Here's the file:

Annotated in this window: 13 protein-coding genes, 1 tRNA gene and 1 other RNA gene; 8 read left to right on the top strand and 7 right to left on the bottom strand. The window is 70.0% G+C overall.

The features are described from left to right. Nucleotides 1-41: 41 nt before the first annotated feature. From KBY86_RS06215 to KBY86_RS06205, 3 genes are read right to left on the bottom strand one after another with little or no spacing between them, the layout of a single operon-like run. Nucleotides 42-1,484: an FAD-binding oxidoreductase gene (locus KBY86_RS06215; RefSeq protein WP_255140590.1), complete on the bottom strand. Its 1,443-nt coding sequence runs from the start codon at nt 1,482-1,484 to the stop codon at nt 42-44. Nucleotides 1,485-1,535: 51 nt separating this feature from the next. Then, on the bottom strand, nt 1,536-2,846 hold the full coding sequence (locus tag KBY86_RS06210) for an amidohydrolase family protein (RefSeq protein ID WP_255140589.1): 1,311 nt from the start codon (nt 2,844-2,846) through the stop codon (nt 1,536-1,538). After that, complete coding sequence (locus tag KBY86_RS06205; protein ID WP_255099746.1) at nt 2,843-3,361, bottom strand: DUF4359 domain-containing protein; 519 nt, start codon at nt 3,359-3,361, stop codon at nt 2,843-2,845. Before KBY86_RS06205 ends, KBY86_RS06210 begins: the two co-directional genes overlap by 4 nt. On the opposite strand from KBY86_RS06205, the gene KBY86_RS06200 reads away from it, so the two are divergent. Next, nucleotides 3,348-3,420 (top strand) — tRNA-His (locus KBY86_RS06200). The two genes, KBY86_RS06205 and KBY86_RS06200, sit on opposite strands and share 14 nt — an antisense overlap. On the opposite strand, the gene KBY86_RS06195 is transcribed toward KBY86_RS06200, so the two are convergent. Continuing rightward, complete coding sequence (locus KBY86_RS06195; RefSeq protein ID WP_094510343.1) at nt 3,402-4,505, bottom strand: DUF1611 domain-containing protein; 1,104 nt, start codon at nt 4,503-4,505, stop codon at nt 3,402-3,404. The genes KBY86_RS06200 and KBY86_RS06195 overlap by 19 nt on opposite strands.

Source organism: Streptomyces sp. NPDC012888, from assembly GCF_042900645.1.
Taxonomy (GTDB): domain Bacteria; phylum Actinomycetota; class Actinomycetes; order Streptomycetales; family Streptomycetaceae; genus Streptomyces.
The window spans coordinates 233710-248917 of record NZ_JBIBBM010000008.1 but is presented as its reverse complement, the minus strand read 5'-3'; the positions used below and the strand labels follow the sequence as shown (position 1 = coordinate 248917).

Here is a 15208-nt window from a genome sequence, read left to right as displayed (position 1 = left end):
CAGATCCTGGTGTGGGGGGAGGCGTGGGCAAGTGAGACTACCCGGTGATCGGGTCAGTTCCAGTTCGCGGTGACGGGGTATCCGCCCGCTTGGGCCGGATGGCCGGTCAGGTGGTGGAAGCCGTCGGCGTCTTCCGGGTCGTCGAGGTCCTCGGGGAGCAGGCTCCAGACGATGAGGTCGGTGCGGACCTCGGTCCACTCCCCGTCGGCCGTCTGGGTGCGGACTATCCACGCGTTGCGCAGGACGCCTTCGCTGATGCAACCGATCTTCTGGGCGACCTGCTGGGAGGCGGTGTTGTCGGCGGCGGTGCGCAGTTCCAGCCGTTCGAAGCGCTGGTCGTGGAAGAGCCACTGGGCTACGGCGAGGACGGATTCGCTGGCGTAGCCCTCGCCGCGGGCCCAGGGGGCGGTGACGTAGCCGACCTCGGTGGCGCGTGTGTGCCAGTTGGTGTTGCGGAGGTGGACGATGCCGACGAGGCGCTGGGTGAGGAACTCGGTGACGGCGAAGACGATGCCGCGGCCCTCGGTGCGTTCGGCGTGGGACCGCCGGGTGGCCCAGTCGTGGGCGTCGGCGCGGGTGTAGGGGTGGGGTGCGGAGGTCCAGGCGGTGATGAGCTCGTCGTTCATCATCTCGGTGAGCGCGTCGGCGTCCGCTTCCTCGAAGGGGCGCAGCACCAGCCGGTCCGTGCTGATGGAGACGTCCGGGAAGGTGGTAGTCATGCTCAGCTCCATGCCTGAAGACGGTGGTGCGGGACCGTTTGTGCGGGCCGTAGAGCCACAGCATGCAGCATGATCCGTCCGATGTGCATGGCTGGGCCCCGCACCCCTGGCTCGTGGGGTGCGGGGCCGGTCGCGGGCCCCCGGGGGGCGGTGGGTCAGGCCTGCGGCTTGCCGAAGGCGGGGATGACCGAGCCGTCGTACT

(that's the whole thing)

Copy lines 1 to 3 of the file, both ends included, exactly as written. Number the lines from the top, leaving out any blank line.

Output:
Annotated in this window: 13 protein-coding genes, 1 tRNA gene and 1 other RNA gene; 8 read left to right on the top strand and 7 right to left on the bottom strand. The window is 70.0% G+C overall.

The features are described from left to right. Nucleotides 1-41: 41 nt before the first annotated feature. From KBY86_RS06215 to KBY86_RS06205, 3 genes are read right to left on the bottom strand one after another with little or no spacing between them, the layout of a single operon-like run. Nucleotides 42-1,484: an FAD-binding oxidoreductase gene (locus KBY86_RS06215; RefSeq protein WP_255140590.1), complete on the bottom strand. Its 1,443-nt coding sequence runs from the start codon at nt 1,482-1,484 to the stop codon at nt 42-44. Nucleotides 1,485-1,535: 51 nt separating this feature from the next. Then, on the bottom strand, nt 1,536-2,846 hold the full coding sequence (locus tag KBY86_RS06210) for an amidohydrolase family protein (RefSeq protein ID WP_255140589.1): 1,311 nt from the start codon (nt 2,844-2,846) through the stop codon (nt 1,536-1,538). After that, complete coding sequence (locus tag KBY86_RS06205; protein ID WP_255099746.1) at nt 2,843-3,361, bottom strand: DUF4359 domain-containing protein; 519 nt, start codon at nt 3,359-3,361, stop codon at nt 2,843-2,845. Before KBY86_RS06205 ends, KBY86_RS06210 begins: the two co-directional genes overlap by 4 nt. On the opposite strand from KBY86_RS06205, the gene KBY86_RS06200 reads away from it, so the two are divergent. Next, nucleotides 3,348-3,420 (top strand) — tRNA-His (locus KBY86_RS06200). The two genes, KBY86_RS06205 and KBY86_RS06200, sit on opposite strands and share 14 nt — an antisense overlap. On the opposite strand, the gene KBY86_RS06195 is transcribed toward KBY86_RS06200, so the two are convergent. Continuing rightward, complete coding sequence (locus KBY86_RS06195; RefSeq protein ID WP_094510343.1) at nt 3,402-4,505, bottom strand: DUF1611 domain-containing protein; 1,104 nt, start codon at nt 4,503-4,505, stop codon at nt 3,402-3,404. The genes KBY86_RS06200 and KBY86_RS06195 overlap by 19 nt on opposite strands.

Source organism: Streptomyces sp. NPDC012888, from assembly GCF_042900645.1.